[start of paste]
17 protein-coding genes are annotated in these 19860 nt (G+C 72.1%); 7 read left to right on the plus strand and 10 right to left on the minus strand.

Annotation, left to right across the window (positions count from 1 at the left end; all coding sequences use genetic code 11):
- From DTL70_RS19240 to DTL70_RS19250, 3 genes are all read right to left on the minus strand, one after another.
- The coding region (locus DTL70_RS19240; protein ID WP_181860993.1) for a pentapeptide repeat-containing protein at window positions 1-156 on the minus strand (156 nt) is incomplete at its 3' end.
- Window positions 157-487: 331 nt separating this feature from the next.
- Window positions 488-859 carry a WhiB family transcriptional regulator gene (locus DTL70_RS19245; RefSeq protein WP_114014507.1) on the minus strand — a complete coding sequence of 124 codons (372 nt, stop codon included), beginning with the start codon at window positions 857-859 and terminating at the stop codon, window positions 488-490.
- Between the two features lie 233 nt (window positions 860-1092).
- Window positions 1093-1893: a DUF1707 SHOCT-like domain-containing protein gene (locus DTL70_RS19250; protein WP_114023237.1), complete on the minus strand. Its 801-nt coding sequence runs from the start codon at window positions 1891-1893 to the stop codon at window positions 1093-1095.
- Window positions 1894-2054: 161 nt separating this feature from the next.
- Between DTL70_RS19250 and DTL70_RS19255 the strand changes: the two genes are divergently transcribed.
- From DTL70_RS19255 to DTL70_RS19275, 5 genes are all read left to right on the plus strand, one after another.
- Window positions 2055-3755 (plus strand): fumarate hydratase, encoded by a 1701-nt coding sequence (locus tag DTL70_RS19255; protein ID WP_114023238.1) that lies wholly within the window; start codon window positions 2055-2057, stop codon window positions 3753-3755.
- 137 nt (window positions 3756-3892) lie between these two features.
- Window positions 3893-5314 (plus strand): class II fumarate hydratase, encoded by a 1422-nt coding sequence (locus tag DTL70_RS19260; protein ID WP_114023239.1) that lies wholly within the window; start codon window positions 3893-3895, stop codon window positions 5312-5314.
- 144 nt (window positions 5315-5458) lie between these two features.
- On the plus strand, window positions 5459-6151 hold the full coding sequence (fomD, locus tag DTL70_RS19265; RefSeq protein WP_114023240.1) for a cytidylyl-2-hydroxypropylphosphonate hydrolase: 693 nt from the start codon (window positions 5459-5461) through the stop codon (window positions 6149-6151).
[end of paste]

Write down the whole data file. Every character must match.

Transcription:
17 protein-coding genes are annotated in these 19860 nt (G+C 72.1%); 7 read left to right on the plus strand and 10 right to left on the minus strand.

Annotation, left to right across the window (positions count from 1 at the left end; all coding sequences use genetic code 11):
- From DTL70_RS19240 to DTL70_RS19250, 3 genes are all read right to left on the minus strand, one after another.
- The coding region (locus DTL70_RS19240; protein ID WP_181860993.1) for a pentapeptide repeat-containing protein at window positions 1-156 on the minus strand (156 nt) is incomplete at its 3' end.
- Window positions 157-487: 331 nt separating this feature from the next.
- Window positions 488-859 carry a WhiB family transcriptional regulator gene (locus DTL70_RS19245; RefSeq protein WP_114014507.1) on the minus strand — a complete coding sequence of 124 codons (372 nt, stop codon included), beginning with the start codon at window positions 857-859 and terminating at the stop codon, window positions 488-490.
- Between the two features lie 233 nt (window positions 860-1092).
- Window positions 1093-1893: a DUF1707 SHOCT-like domain-containing protein gene (locus DTL70_RS19250; protein WP_114023237.1), complete on the minus strand. Its 801-nt coding sequence runs from the start codon at window positions 1891-1893 to the stop codon at window positions 1093-1095.
- Window positions 1894-2054: 161 nt separating this feature from the next.
- Between DTL70_RS19250 and DTL70_RS19255 the strand changes: the two genes are divergently transcribed.
- From DTL70_RS19255 to DTL70_RS19275, 5 genes are all read left to right on the plus strand, one after another.
- Window positions 2055-3755 (plus strand): fumarate hydratase, encoded by a 1701-nt coding sequence (locus tag DTL70_RS19255; protein ID WP_114023238.1) that lies wholly within the window; start codon window positions 2055-2057, stop codon window positions 3753-3755.
- 137 nt (window positions 3756-3892) lie between these two features.
- Window positions 3893-5314 (plus strand): class II fumarate hydratase, encoded by a 1422-nt coding sequence (locus tag DTL70_RS19260; protein ID WP_114023239.1) that lies wholly within the window; start codon window positions 3893-3895, stop codon window positions 5312-5314.
- 144 nt (window positions 5315-5458) lie between these two features.
- On the plus strand, window positions 5459-6151 hold the full coding sequence (fomD, locus tag DTL70_RS19265; RefSeq protein WP_114023240.1) for a cytidylyl-2-hydroxypropylphosphonate hydrolase: 693 nt from the start codon (window positions 5459-5461) through the stop codon (window positions 6149-6151).